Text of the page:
The symphony marks the beginning of Beethoven’s middle, or “Heroic,” period. During this time he began to leave behind the Classically influenced simplicity of his early style in favor of large scale, structurally complex, meaningfully deep compositions. Musically speaking, Symphony No. 3 is a tour de force. The first movement alone, with the exposition repeat, is as long as the typical symphony of the day. Several programmatic aspects of the Symphony suggest an intended narrative, notably the funeral march in the second movement and the reference to a ballet in the last. There is certainly no dearth of emotional content in this Symphony, and when one considers his concurrent attempts to come to grips with his encroaching hearing loss, the work’s violently dramatic outbursts make a lot more sense.
It begins with two signal chords, a musical gesture that was common in the very earliest symphonies. From there, Beethoven offers an appropriately heroic theme. He showcases different moods through frequent dynamic shifts, sometimes bigger than life, sometimes dark and pensive. There is enough emotion and struggle in the first movement to tell an entire story in and of itself, but it is only the beginning.
The second movement is a funeral march, a solemn dirge that every so often gives way to sweeter, even optimistic musical interludes. One such interlude culminates near the center of the movement in a triumphant moment, until the original dirge reasserts itself. This movement in particular has a life separate from the Symphony as a ceremonial work for occasions of mourning (it was played at FDR’s funeral, for example). The third movement is a quickly-moving scherzo that crackles with energy. The rhythm in this section is especially inventive. Three French horns playing in counterpoint are featured in the Trio section of the scherzo. Their warm timbre might bring to mind hunting calls or military ceremonies.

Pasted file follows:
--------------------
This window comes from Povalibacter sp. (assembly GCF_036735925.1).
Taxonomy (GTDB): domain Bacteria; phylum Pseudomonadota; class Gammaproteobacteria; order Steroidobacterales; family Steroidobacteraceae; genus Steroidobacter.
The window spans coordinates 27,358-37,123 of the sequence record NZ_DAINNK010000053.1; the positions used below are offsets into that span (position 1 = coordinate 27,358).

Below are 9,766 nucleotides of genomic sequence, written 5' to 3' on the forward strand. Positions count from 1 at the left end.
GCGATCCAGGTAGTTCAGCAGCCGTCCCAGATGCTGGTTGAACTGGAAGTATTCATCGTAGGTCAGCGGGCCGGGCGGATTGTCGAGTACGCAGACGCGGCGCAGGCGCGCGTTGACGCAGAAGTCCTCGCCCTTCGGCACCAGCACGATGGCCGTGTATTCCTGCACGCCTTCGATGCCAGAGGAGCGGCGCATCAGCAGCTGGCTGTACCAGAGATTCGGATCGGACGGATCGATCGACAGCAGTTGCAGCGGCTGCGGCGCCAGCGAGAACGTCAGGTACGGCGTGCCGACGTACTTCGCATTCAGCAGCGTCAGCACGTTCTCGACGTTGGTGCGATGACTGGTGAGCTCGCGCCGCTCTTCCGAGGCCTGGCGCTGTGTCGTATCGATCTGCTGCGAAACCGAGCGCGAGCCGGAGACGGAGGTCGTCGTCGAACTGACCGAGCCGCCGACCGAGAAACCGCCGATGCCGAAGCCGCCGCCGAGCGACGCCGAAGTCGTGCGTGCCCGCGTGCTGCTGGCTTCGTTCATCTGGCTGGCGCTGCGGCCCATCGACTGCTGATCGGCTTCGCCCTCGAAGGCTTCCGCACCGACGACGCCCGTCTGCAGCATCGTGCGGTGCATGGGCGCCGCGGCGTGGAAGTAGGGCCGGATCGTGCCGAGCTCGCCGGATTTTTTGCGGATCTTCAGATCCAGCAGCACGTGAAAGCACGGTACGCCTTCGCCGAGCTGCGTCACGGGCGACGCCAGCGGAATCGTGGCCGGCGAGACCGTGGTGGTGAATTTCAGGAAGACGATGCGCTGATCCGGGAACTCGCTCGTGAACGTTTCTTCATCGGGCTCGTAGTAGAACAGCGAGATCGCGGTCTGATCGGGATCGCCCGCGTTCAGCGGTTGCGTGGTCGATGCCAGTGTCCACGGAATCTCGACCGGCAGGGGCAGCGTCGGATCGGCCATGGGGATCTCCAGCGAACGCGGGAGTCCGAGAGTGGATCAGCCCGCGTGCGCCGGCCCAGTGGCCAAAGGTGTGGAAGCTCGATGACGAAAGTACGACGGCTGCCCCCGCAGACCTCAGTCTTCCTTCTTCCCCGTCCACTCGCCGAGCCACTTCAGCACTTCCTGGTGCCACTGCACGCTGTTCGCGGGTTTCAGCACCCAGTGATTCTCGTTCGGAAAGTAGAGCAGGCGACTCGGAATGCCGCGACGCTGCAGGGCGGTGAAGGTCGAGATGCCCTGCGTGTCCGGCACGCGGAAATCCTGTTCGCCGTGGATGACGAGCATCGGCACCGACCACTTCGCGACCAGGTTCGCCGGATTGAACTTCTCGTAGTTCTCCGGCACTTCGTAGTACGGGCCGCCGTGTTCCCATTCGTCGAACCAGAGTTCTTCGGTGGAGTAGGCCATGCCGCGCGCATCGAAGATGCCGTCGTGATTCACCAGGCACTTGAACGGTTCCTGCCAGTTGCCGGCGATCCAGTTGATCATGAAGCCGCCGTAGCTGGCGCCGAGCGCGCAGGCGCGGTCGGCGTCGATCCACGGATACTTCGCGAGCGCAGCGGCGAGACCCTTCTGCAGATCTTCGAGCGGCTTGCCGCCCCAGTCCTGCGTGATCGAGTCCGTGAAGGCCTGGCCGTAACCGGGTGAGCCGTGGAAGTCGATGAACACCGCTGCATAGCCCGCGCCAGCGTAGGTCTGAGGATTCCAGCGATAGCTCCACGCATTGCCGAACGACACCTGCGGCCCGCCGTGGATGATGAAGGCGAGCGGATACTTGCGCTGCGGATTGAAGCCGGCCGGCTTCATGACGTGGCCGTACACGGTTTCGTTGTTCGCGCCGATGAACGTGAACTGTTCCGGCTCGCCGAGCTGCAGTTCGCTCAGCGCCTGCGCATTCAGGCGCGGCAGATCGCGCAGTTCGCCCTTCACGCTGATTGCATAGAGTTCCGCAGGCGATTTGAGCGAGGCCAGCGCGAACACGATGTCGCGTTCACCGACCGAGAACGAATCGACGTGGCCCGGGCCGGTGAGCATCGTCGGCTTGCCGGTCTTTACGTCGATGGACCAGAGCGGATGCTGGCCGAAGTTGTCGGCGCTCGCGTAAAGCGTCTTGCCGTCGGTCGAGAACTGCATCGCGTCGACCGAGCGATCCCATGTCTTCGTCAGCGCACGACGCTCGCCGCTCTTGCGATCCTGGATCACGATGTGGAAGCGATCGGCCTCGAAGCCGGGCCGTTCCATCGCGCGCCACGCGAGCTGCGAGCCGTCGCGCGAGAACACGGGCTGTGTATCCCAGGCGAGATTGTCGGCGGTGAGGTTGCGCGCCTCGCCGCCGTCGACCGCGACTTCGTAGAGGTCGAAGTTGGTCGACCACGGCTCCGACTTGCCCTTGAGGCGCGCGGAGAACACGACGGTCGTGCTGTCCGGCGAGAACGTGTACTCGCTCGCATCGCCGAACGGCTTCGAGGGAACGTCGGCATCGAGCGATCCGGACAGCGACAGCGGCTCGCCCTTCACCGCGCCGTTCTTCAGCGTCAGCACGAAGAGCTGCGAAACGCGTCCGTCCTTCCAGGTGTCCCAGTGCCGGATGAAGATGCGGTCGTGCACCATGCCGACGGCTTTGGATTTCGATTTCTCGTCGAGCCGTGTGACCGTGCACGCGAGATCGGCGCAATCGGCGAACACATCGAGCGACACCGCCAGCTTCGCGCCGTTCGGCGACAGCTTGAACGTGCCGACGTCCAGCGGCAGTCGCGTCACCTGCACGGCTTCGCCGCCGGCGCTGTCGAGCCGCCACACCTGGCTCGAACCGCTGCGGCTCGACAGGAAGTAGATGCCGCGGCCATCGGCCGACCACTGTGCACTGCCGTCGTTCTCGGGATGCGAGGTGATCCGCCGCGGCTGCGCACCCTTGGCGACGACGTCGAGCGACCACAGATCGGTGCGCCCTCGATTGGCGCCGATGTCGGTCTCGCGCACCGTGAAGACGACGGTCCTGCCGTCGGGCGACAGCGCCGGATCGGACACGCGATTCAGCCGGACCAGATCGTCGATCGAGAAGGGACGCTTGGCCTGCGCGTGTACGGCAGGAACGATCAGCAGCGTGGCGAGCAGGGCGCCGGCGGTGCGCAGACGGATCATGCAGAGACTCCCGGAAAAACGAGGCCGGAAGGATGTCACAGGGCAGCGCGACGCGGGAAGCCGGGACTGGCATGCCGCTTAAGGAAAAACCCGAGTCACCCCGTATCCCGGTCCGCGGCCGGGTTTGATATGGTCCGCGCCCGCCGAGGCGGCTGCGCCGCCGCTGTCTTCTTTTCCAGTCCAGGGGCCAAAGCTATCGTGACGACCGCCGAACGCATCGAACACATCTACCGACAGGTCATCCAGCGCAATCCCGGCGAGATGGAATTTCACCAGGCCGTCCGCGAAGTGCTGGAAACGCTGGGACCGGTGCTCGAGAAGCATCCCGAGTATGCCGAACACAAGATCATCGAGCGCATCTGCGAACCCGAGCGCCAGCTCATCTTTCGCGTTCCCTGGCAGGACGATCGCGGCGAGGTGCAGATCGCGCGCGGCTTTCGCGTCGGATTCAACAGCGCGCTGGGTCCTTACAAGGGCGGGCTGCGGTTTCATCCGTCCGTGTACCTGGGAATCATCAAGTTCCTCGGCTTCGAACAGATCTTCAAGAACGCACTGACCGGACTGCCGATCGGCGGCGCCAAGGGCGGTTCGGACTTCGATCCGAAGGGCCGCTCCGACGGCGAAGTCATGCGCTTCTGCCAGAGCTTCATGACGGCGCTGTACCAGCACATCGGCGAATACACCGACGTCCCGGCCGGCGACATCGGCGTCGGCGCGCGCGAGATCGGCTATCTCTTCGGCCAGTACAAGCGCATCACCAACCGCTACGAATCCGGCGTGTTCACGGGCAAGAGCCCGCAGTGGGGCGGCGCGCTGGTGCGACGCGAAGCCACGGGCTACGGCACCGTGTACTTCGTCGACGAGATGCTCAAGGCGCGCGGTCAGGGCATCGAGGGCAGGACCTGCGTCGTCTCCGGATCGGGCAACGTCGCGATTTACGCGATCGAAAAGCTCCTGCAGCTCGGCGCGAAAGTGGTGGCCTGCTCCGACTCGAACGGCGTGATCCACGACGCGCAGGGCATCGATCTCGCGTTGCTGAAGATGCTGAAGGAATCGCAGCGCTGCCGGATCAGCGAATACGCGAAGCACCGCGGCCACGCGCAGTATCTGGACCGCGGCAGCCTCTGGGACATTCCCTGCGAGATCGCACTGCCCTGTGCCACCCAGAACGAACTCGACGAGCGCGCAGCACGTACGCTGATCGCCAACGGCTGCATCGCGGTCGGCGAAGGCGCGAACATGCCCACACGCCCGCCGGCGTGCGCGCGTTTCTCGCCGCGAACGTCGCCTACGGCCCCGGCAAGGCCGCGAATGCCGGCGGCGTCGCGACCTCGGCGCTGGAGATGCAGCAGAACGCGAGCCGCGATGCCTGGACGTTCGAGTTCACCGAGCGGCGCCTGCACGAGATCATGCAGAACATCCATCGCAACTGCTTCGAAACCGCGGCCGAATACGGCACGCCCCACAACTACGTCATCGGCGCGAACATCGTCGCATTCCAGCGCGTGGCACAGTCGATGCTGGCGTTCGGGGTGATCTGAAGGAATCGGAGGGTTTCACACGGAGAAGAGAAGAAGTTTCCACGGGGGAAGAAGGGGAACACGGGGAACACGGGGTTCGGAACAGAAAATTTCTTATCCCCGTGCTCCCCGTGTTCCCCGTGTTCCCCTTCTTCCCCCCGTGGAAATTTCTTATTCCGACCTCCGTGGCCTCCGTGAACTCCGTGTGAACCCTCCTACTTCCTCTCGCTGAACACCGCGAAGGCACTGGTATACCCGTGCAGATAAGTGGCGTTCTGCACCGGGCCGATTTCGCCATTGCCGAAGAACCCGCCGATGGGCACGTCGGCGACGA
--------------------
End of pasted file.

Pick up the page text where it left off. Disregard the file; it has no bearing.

Beethoven based the final movement on one of the main themes of his ballet The Creatures of Prometheus. The ballet details the myth of Prometheus, who stole fire from the gods to give to his fellow humans, an act for which he was severely punished. The theme begins haltingly, but soon gains momentum. We are subsequently treated to ever-more-complex variations, including fugal sections. The coda is suitably grand, with a triumphantly bombastic ending. The reference to the Prometheus myth might suggest an allegory for the artist’s creativity, with Beethoven as Prometheus and his music as the life-giving fire. Indeed, in the 200 or so years since his death, Beethoven’s stature as an artist has grown to near demi-god status. Nothing could put out his flame, not deafness, chronic illness, despair, or loneliness. His Third Symphony is when that first spark catches fire, and it is truly brilliant to behold.
– Christine Lee Gengaro PhD © LACO